And what that would do, if I go into this payment form, what they actually did, then QuickBooks recognize that I should tie those two out. So it said customer one, this would be like us doing the second step, but it did fourth, automatically. Normally, we check off the invoice for the payment that has been received and type in the amount that we have received. And put that into into either the checking account or undeposited funds. But here, we applied out the credit memo to it.



So if I check off the invoice and the credit memo, now I can show the invoice as having been paid with the credit memo. So that would be the next step that you would have to do when entering a credit memo to tie out to the receivable so that the forms are linked. So in other words, if I go into this invoice, it will now it will now show up as paid. If I didn’t have that link, then the general ledger would be correct, but the invoice would be still showing in our system as unpaid. And that would be a problem.



So that next step is done. But often it’s done for us, you just want to recognize that QuickBooks is automatically able to kind of recognize that and typically enter that payment form, which is just ticking off the invoice. And the credit. In other words is increasing. It’s taking off the invoice, which is a debit to the accounts receivable, and it’s taking off the credit memo, which is a credit to accounts receivable, bringing the balance down to zero. So now let’s let’s look at another scenario.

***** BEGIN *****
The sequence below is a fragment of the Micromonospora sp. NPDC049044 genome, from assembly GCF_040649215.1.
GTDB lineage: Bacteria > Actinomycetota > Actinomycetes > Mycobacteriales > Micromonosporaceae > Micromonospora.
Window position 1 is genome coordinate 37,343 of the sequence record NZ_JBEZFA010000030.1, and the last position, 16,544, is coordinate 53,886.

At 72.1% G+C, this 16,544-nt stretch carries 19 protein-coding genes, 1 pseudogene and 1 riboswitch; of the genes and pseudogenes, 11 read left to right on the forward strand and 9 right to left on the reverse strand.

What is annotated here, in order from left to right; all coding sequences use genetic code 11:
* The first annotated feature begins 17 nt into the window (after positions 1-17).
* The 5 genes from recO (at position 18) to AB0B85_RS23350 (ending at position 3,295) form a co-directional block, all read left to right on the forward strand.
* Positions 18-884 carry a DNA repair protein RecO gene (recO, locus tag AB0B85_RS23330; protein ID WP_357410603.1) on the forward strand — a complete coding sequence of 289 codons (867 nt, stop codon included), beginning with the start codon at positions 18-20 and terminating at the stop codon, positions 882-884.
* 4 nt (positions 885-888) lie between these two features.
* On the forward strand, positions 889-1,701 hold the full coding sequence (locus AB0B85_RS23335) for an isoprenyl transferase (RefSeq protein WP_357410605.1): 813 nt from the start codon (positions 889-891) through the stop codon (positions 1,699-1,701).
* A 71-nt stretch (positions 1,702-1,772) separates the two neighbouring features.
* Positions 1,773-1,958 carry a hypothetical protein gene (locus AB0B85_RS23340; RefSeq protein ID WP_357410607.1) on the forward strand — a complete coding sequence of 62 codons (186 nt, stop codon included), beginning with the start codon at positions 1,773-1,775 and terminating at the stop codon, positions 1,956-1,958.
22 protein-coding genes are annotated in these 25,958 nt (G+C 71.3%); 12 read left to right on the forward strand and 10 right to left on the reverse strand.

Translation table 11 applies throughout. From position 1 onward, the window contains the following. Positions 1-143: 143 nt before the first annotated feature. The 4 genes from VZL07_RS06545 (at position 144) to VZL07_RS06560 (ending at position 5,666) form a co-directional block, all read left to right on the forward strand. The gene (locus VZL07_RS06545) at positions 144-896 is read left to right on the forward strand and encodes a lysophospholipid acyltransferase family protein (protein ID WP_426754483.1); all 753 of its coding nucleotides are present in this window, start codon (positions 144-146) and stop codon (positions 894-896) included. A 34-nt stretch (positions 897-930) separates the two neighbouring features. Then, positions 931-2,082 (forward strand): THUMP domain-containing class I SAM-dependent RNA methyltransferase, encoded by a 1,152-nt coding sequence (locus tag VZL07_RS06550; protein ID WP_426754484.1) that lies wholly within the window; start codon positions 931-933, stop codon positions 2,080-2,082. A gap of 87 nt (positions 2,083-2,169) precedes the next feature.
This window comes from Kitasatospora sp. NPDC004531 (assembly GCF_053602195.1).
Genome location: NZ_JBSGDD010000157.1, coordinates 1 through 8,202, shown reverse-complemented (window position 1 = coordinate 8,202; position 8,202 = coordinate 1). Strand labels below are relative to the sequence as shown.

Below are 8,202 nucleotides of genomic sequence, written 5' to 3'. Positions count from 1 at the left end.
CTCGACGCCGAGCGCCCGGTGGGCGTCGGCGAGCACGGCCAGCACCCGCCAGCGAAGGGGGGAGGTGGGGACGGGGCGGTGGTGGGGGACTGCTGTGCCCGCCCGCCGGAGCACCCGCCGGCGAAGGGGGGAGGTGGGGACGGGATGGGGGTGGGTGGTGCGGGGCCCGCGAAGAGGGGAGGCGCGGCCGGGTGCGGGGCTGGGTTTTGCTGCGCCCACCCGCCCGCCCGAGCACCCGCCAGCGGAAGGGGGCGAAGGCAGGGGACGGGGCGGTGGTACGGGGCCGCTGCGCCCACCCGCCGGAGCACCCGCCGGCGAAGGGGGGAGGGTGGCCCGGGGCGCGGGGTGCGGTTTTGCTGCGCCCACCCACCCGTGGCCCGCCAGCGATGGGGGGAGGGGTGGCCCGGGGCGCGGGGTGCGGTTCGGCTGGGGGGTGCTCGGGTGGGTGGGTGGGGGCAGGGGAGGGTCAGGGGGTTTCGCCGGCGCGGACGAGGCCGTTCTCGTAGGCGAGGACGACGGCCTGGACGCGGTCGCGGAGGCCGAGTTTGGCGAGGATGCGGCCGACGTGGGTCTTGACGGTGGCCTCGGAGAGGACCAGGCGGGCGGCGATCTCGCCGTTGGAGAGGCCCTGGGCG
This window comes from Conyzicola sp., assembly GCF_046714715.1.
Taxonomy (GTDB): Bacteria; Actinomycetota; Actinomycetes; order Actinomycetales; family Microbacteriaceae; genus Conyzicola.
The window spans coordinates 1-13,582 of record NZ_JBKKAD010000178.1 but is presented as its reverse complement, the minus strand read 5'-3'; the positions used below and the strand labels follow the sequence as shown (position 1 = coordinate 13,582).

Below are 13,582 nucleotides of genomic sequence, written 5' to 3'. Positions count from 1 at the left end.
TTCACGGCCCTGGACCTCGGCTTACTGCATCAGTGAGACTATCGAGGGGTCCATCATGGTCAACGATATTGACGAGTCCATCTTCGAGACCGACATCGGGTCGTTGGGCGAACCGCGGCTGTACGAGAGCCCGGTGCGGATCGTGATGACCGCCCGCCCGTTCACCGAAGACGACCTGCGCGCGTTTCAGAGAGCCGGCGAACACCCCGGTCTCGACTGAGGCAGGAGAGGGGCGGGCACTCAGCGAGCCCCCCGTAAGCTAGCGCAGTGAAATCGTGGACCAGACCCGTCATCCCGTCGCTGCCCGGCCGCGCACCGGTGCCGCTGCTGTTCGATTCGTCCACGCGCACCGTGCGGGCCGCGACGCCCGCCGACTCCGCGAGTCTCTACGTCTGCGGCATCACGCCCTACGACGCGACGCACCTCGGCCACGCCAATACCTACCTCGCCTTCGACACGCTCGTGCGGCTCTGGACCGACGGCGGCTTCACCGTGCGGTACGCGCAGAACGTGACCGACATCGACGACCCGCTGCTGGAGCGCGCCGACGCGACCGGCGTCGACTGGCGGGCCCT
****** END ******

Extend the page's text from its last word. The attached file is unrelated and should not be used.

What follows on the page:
And we’re going to say okay, well, what if though, what if the this amount on the income statement is a returns? I don’t want it to be an income account, I want it to be returns and allowances account that it should be going to how can I adjust the form. So let’s go back into it. Let’s go back into this form and say, Okay, it’s a little bit tricky. We can say, well, this credit memo, I want to I want it to reverse everything, just like we did, but I want it to be going to the accounts to the allowance for doubtful accounts instead of going to to sales. So I could make another another item over here.



So what I’m going to do is set up another item, because the item is going to drive what account it’s going to go to so what I’m going to call this is I’m going to call it a sales, returns and allowances item. So sales returns and allowances, I’m going to make that a you can make it a non inventory part or services item because I don’t want to be tracking the inventory, there’s not going to be inventory involved related to it.



So I’ll make it a service items here. And we’re going to say that this will be a description, let’s just copy that description, to sales returns and allowances, I’m not going to put a price here because I want it to be flexible in order to basically apply the price out that we would want, I’m going to say that this is going to be a services item. So it’s going to be in a it’s going to be going not to services income however, I want it to go to sales returns and allowances, sales returns, which we don’t have.